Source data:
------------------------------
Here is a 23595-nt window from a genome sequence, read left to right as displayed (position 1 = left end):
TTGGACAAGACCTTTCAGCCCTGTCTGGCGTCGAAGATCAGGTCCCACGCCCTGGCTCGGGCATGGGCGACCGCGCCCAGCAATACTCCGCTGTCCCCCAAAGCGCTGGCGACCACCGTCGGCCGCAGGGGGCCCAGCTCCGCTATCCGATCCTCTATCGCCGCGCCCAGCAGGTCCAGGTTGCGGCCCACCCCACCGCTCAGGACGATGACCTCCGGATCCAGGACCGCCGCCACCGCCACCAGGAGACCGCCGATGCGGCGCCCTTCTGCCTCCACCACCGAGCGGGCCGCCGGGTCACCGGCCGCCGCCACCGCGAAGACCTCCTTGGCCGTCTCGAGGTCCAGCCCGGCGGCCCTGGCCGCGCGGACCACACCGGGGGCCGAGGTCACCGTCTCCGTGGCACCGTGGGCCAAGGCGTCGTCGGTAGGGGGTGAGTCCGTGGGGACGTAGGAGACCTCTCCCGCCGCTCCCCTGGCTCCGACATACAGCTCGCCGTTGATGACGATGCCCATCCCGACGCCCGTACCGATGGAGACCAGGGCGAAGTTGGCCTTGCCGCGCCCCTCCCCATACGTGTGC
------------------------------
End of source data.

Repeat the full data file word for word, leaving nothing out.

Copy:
Here is a 23595-nt window from a genome sequence, read left to right as displayed (position 1 = left end):
TTGGACAAGACCTTTCAGCCCTGTCTGGCGTCGAAGATCAGGTCCCACGCCCTGGCTCGGGCATGGGCGACCGCGCCCAGCAATACTCCGCTGTCCCCCAAAGCGCTGGCGACCACCGTCGGCCGCAGGGGGCCCAGCTCCGCTATCCGATCCTCTATCGCCGCGCCCAGCAGGTCCAGGTTGCGGCCCACCCCACCGCTCAGGACGATGACCTCCGGATCCAGGACCGCCGCCACCGCCACCAGGAGACCGCCGATGCGGCGCCCTTCTGCCTCCACCACCGAGCGGGCCGCCGGGTCACCGGCCGCCGCCACCGCGAAGACCTCCTTGGCCGTCTCGAGGTCCAGCCCGGCGGCCCTGGCCGCGCGGACCACACCGGGGGCCGAGGTCACCGTCTCCGTGGCACCGTGGGCCAAGGCGTCGTCGGTAGGGGGTGAGTCCGTGGGGACGTAGGAGACCTCTCCCGCCGCTCCCCTGGCTCCGACATACAGCTCGCCGTTGATGACGATGCCCATCCCGACGCCCGTACCGATGGAGACCAGGGCGAAGTTGGCCTTGCCGCGCCCCTCCCCATACGTGTGC